Wolfe Island, located at the mouth of the St. Lawrence river, is in the middle of one of the most important bird areas in the world. As part of the Wolfe Island Wind Project a plan was drawn up (the PCFP – Post Construction Followup Plan) to monitor the birds for a 3-year period. The first full half-year report (it’s over 3mb), covering the second half of 2009, has just been published by the consultant, Stantec. It is report #2 in their series, the first one being for only a month just after start-up.
While this report, authored by people whose paycheck comes from the developer, tries to minimize the effect of the project on the birds, a close reading of the report indicates the problems are significant, as I detail below the fold.
I am most concerned about raptors, which includes vultures. These are large birds which reproduce slowly and their numbers are already under pressure. This is especially true on Wolfe, which is one of the very few places in Ontario that supports (or at least used to) wintering raptors. And while I am concerned about direct mortality I am just as concerned with loss of habitat.
The PCFP recognizes the importance of the raptors and has a special category for them, including criteria for both direct mortality (section 3.2, page 20+) and disturbance of habitat (section 3.3, page 26). There’s no question that the PCFP refers to annual rates, nor is there any question that it lumps vultures in with raptors for reporting purposes.
The PCFP has two criteria for raptor deaths where the various authorities must be notified if either: (1) A “single mortality event” where if 2+ raptors are found during a single survey, or (2) a “high annual mortality rate” where if the annual rate is 0.09 or higher is calculated. Given the 200MW capacity of Wolfe, that calculates out to 18 raptors total per year.
During the six-month period of this report there were 12 raptors/vultures actually found, rounded up to 13 to account for scavenging etc. It doesn’t take a math major to see that the annual rate is 26, or 45% above the criteria. Thus it remains a mystery how Stantec can, with a straight face, write the following, from their executive summary:
“The raptor mortality rate, excluding vultures, of 0.04 raptors per MW is at the mid-point of the range observed at other facilities in North America (0 – 0.09 raptors per MW; Arnett et al., 2007) and is consistent with rates observed elsewhere in Ontario (Stantec, unpublished data). It is well below the threshold for notification identified in the Follow-up Plan of 0.09 raptors per MW, which is the highest rate of raptor mortality recorded in North American, outside California, at the Stateline, Oregon facility (Arnett et al., 2007).”
The rate I calculate, 0.13, makes Wolfe Island the most prolific killer of raptors outside of California. Nice work, guys.
Loss of Habitat
The PCFP specifies that notification is needed if there is a significant decline in the number of raptors observed. Unfortunately, the “significant decline” is defined as:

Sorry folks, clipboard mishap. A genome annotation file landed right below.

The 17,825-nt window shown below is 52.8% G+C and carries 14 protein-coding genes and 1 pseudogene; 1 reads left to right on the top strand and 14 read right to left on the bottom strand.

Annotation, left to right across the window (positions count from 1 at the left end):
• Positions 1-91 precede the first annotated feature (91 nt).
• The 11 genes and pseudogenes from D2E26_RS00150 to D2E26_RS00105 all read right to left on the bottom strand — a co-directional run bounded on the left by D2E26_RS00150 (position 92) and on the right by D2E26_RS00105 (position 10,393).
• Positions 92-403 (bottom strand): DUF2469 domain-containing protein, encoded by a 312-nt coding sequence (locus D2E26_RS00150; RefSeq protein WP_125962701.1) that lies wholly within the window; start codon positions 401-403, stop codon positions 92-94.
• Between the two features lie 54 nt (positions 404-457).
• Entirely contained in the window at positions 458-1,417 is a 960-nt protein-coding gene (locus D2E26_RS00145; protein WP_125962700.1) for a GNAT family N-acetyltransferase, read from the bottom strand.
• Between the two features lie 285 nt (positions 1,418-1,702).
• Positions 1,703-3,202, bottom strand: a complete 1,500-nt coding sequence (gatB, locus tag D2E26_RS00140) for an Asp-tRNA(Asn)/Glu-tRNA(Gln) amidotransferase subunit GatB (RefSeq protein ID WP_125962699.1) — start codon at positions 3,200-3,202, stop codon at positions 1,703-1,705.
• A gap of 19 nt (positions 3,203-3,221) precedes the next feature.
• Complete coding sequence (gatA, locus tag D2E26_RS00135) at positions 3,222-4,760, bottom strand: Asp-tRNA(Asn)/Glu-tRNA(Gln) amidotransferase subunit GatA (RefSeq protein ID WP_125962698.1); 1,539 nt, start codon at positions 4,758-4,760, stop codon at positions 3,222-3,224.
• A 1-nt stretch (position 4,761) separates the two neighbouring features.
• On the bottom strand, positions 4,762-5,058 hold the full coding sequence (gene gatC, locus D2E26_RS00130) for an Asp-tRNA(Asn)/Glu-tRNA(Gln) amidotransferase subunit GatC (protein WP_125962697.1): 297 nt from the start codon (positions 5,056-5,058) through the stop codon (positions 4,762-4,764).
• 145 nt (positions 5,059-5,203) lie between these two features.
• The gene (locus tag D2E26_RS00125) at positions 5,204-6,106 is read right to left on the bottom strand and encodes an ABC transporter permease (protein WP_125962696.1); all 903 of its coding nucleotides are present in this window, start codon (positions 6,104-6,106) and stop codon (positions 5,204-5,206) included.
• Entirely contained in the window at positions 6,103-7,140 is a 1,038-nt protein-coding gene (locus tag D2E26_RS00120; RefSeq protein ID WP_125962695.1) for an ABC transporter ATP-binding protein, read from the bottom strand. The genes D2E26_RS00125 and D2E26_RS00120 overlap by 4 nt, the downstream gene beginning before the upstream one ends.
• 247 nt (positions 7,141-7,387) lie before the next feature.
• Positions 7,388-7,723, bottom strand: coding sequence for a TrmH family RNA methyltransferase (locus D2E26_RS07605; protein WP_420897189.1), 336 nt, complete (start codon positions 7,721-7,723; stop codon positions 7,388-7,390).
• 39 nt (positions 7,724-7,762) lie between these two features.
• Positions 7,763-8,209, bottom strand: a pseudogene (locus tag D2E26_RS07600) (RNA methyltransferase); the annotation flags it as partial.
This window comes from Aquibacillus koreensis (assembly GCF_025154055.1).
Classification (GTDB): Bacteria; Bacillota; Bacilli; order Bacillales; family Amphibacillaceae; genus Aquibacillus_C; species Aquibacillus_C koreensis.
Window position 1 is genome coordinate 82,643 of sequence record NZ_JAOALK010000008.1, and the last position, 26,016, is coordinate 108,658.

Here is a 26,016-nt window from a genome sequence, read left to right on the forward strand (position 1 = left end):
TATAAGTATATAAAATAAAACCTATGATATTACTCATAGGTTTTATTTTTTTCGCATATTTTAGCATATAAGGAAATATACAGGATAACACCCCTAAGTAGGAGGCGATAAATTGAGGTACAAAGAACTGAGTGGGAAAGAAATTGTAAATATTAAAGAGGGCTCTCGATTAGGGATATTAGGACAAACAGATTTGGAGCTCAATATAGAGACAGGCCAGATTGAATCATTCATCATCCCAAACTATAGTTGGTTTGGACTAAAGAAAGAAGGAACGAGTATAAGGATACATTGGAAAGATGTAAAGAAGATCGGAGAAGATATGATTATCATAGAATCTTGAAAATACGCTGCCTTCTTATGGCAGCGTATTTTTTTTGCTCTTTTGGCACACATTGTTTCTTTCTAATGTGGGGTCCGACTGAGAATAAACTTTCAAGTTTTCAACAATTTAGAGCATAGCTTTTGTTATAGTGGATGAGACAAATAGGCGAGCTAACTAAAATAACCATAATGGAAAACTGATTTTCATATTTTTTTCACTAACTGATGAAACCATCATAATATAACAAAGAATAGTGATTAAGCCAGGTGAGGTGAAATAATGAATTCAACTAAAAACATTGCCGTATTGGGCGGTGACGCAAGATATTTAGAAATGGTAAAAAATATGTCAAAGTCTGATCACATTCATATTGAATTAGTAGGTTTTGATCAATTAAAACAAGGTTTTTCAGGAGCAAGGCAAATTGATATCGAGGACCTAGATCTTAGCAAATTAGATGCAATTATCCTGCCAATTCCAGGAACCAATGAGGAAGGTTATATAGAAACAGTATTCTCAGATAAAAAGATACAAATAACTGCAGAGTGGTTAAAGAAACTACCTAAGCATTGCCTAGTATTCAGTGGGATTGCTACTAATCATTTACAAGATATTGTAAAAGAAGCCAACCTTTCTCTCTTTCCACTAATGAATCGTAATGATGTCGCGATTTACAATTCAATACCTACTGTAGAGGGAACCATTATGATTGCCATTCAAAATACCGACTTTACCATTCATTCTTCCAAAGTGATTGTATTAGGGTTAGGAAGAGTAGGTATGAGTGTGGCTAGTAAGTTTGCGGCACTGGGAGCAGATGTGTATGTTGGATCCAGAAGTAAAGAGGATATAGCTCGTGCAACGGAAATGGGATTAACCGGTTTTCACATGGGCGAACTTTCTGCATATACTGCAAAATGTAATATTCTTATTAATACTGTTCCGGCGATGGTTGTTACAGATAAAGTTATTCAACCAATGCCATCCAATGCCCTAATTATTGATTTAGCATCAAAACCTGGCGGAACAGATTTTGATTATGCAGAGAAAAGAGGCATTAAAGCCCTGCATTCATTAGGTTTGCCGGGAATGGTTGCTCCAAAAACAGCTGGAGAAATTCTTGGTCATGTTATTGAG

“A potentially significant decline of wintering raptors will be defined by an absence of raptors in 50% or more of the areas observed to support raptors during pre-construction surveys.”
So if one raptor can be found in an “area” (and you can guess who defines the areas), I guess that makes everything ok. It is criteria like this that shows how easily gamed the reporting system is, and just how little Ontario cares about their wildlife.
A more honest measure would be to take the area-wide raptor/vulture density before and after the project and if it declines you know there’s a problem. From Environment Canada, the density of raptors on Wolfe was previously 1.92/km (as reported by Stantec, no less). What is is now? From section 3.2.4, page 3.9, the HIGHEST density found during the post-construction surveys was 0.4/km.
How does Stantec handle this one? I’ll let you read it, top of page 3.10. It’s too long and convoluted to copy here – mostly about cycles and other nonsense. I can tell you first hand that the population of raptors – especially short-eared owls – was very high on neighboring Amherst Island this winter. The Kingston Field Naturalists, along with a number of other bird-interested groups, have gotten concerned enough (or maybe don’t trust anyone hired by the developer?) to start doing their own surveys.
How did we get to this?
If you want the details on the history of all the environmental assessments for Wolfe Island and my comments on them you can go to my companion site. It can serve as a case study how money corrupts governments.
Update, June 12, 2010
It took a couple of weeks, but in the last few days the Kingston Whig-Standard and the Globe and Mail have had articles on this report, both of which headlined the high bird kill rate.
Mark Matson, president of Lake Ontario Waterkeepers, wrote the following letter to the G&M in response to the above article.
Birds, bats, blades
Before the Wolfe Island Wind project was approved in 2008, environmental groups, experts, and local residents warned decision-makers that the wind turbines would harm birds and bats. Instead of considering our evidence, each level of government pointed at the other and said someone else would protect the environment. Instead, the province rejected calls for a proper environmental assessment and Environment Canada back-pedalled on its original concerns about impacts on birds and bats. The result is an industrial wind project operating in one of the world’s most precious coastal bird areas without meaningful terms and conditions to protect wildlife. And they call this “green energy.”